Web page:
Yesterday’s voting in Crimea resulted in a 95.5% approval of withdrawing from Ukraine and joining Russia. Turnout was around 85% officially. The Crimean assembly immediately passed legislation to implement this decision of the people who turned up to vote. It officially declared independence and applied for membership in the Russian Federation. The ball is now in Vladimir Putin’s court. The question is how he makes the next move.
One option, and most assuredly not the move he will make, is simply to annex Crimea and declare the entire affair over and done with. Mr. Putin is trying to salvage something out of losing the entirety of Ukraine, which he believes is not really even a country separate from Russia. With the pro-EU factions prevailing in the recent street protests, he is desperate to claw back as much as he can from Kyiv. And so, this won’t be over until he says it’s over. And there is much more maneuvering he can do.
A more likely option is that he will do nothing for a time. The West is trying to figure out whom to sanction and how severely. President Putin will want to see just how tough the response is before doing anything new. It is likely that the sanctions will be insufficient to prevent him from demanding more, but Comrade Putin does have time on his side now and is likely to take advantage of that.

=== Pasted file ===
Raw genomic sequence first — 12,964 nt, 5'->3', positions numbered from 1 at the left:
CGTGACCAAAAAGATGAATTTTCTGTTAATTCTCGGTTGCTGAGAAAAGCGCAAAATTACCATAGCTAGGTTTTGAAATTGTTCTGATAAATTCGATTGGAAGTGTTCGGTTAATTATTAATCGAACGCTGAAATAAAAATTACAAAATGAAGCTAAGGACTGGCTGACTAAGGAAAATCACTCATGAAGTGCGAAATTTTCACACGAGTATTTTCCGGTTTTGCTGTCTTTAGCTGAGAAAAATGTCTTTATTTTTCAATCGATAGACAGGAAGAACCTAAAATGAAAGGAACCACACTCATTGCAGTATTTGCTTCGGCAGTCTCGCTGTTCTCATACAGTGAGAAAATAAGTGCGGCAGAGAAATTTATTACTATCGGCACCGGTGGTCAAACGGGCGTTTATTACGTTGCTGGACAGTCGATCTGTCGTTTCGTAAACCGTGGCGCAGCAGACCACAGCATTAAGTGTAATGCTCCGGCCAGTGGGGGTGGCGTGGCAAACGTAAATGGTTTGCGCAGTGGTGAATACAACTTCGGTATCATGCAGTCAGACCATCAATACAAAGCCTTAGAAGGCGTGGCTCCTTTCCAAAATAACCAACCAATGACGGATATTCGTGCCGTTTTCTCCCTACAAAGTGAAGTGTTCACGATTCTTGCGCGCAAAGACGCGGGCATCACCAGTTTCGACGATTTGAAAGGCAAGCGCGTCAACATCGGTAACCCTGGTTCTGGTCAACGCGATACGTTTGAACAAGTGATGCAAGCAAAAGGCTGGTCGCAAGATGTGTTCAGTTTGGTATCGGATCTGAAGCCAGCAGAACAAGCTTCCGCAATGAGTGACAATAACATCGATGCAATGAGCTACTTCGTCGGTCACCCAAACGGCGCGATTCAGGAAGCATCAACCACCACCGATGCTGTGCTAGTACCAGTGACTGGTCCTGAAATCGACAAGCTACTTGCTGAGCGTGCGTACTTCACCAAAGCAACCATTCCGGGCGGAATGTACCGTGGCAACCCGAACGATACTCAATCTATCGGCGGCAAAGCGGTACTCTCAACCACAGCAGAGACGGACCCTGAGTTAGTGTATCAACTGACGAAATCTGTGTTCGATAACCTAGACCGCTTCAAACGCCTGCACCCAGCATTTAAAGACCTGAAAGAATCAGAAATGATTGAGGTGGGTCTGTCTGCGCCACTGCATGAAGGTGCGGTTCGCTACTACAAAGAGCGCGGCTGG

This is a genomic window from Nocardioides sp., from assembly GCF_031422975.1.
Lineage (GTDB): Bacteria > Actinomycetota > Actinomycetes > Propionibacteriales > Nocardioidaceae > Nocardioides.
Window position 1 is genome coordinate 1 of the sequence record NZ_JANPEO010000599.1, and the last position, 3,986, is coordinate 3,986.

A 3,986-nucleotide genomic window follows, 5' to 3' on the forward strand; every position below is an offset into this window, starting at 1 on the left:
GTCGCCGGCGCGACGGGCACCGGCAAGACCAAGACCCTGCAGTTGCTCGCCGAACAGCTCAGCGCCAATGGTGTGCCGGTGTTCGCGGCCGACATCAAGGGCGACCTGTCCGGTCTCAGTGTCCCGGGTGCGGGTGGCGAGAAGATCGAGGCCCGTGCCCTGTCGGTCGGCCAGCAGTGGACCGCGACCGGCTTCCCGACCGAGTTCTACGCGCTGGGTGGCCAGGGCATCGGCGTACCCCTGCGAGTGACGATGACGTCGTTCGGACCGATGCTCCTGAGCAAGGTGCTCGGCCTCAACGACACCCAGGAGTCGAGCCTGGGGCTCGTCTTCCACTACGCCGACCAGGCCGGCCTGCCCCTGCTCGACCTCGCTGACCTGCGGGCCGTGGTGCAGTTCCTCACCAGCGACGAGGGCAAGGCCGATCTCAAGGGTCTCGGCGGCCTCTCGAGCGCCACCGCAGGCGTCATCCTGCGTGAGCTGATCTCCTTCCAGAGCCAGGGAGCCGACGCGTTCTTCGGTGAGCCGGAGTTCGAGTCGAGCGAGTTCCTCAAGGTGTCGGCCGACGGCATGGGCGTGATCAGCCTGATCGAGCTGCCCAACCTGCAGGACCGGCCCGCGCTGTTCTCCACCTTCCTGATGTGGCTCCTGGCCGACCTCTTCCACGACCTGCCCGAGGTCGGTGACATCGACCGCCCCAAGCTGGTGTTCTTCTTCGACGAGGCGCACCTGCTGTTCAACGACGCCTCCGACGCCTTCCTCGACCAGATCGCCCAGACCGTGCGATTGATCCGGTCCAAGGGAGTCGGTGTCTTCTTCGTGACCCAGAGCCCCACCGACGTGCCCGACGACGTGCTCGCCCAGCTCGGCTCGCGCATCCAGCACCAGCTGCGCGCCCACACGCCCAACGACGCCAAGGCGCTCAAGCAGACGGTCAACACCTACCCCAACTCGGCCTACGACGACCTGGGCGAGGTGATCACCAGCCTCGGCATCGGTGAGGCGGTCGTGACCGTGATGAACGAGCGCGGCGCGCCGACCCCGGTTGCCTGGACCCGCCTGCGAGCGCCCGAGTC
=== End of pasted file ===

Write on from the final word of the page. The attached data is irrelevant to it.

Yesterday, Russian Foreign Minister Sergei Lavrov and US Secretary of State John Kerry agreed to promote a solution to the whole mess by reforming the constitution of Ukraine. According to a Russian Foreign Ministry statement that reform will come “in a generally acceptable form and while taking into the account the interests of all regions of Ukraine.”
Reading between the lines, this means that Crimea may wind up an independent state or possibly a condominium under Kyiv and Moscow. Russia may opt not to exercise the annexation option in exchange for much more influence throughout the eastern part of Ukraine. This can all be negotiated with maximum Russian leverage until the annexation of Crimea happens formally. At that point, Russian leverage drops.
Ukraine, of course, has some options of its own. It can shut down the gas pipelines that feed Russian natural gas to European customers farther west. Such a move would hurt Russia, and it would hurt the Europeans who buy Russian gas, the very nations who could impose strict sanctions on Russia. Kyiv can use this threat to get Berlin and Paris to act in its interests. It also has military bases in Crimea, which are excellent bargaining counters.
And there is the little matter of the 1994 Budapest Memorandum on Security Assurances, signed by the US, Russia, the UK and Ukraine, under which Ukraine gave up the nuclear weapons it inherited from the USSR. In exchange, it got assurances about its national security from Moscow. Pavlo Rizanenko, a member of the Kyiv parliament who sits with Vitali Klitschko’s Udar Party, has said that Ukraine may want to go nuclear since Moscow, in his eyes, has violated the Budapest deal.
If Iran getting The Bomb worries Russia, the Americans the British and the French, imagine what nukes in Europe that none of them controls would do.
There is a lot of discussion ahead, and Russia’s best move is merely to threaten annexation of Crimea. One expects the region to go to Russia in a final settlement but not before.